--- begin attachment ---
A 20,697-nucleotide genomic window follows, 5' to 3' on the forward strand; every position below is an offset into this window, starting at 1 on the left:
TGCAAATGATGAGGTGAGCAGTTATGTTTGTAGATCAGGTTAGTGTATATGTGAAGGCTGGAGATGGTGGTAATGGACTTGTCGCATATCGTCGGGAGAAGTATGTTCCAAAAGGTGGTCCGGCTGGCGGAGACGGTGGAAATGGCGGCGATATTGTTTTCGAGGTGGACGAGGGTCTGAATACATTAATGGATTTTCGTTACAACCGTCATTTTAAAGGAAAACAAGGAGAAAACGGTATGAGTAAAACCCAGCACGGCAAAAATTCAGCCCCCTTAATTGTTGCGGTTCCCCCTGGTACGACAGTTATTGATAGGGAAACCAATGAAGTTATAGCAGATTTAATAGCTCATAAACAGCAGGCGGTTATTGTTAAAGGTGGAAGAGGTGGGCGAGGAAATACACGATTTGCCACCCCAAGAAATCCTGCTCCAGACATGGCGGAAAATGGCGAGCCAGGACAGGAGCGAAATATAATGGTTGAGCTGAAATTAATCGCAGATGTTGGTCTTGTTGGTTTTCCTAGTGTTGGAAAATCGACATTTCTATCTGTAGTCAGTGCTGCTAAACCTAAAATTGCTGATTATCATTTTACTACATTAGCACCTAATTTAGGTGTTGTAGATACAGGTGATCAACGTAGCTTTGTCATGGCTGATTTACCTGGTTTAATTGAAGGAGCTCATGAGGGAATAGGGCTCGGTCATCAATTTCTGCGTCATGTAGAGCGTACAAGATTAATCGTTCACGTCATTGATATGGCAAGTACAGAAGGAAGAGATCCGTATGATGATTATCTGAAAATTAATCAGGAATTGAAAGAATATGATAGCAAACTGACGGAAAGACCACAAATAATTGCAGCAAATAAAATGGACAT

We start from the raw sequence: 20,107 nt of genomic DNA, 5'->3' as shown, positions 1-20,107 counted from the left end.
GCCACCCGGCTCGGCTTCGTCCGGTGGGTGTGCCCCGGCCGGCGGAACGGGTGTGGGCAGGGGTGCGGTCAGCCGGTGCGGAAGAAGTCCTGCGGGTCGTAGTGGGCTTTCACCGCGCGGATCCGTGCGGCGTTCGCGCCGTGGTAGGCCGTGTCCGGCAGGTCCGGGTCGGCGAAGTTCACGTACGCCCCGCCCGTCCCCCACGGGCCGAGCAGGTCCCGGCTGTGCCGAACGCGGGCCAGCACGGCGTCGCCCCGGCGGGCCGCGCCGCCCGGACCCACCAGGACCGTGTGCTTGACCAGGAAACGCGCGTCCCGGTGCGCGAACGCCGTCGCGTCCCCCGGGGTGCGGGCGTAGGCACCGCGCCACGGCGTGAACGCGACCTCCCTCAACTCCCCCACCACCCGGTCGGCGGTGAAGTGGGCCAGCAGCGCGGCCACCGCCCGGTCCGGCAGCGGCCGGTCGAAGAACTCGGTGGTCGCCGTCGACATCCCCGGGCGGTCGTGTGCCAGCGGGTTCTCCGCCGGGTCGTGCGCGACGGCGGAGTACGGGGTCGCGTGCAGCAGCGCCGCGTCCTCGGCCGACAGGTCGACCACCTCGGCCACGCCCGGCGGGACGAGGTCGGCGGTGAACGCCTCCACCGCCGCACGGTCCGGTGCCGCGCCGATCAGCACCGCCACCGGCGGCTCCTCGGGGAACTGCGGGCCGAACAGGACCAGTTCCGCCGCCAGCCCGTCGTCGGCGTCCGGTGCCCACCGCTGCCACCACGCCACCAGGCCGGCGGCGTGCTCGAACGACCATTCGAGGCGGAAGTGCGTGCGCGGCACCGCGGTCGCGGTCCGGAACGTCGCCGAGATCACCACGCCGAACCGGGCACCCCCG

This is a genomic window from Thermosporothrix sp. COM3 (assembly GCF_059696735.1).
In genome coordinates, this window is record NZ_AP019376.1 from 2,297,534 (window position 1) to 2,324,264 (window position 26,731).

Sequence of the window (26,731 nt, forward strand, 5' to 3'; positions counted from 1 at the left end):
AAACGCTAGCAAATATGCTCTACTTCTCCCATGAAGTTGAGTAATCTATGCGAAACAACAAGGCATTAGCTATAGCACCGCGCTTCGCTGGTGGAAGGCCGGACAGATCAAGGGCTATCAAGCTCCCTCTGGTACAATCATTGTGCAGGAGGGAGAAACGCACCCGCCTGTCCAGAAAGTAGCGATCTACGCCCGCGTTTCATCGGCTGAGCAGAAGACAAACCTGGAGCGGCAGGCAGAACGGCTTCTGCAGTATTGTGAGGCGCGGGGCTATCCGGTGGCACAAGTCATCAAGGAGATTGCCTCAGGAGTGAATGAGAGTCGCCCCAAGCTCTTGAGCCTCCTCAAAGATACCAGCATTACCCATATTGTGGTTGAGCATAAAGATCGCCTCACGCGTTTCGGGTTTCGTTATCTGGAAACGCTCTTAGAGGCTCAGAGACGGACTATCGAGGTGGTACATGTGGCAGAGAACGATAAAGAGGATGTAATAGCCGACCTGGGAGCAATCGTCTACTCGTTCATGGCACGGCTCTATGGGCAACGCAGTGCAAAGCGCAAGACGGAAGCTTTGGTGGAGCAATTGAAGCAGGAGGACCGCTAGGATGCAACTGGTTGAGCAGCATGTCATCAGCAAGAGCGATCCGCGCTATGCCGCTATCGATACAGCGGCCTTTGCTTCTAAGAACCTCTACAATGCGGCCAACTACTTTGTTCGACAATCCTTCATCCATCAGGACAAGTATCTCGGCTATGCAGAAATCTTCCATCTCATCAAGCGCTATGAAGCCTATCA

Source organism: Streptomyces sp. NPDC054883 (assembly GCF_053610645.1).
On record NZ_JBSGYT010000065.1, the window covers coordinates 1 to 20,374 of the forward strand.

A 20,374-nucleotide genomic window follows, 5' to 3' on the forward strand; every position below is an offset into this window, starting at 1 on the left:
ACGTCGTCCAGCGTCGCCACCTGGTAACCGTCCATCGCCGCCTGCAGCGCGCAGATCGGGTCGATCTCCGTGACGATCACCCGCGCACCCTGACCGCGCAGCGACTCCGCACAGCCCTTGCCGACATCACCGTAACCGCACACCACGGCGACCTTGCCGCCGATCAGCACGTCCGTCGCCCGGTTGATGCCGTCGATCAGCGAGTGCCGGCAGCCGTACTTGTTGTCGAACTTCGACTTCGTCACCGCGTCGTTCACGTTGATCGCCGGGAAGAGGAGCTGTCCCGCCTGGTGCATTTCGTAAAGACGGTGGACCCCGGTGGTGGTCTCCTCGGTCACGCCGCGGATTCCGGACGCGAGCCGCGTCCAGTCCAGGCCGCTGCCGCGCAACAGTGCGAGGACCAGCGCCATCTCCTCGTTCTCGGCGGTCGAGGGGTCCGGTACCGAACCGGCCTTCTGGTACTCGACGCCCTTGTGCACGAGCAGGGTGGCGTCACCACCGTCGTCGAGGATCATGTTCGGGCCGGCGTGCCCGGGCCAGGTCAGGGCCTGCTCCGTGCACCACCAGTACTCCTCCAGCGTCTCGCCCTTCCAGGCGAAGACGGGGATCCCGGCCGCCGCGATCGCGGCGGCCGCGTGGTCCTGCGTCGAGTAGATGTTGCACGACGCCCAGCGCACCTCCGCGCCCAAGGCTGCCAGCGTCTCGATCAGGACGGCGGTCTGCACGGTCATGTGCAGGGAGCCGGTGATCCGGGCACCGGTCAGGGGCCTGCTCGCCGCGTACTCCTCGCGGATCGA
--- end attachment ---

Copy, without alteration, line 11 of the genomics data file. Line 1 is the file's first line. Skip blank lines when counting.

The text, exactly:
A 20,374-nucleotide genomic window follows, 5' to 3' on the forward strand; every position below is an offset into this window, starting at 1 on the left: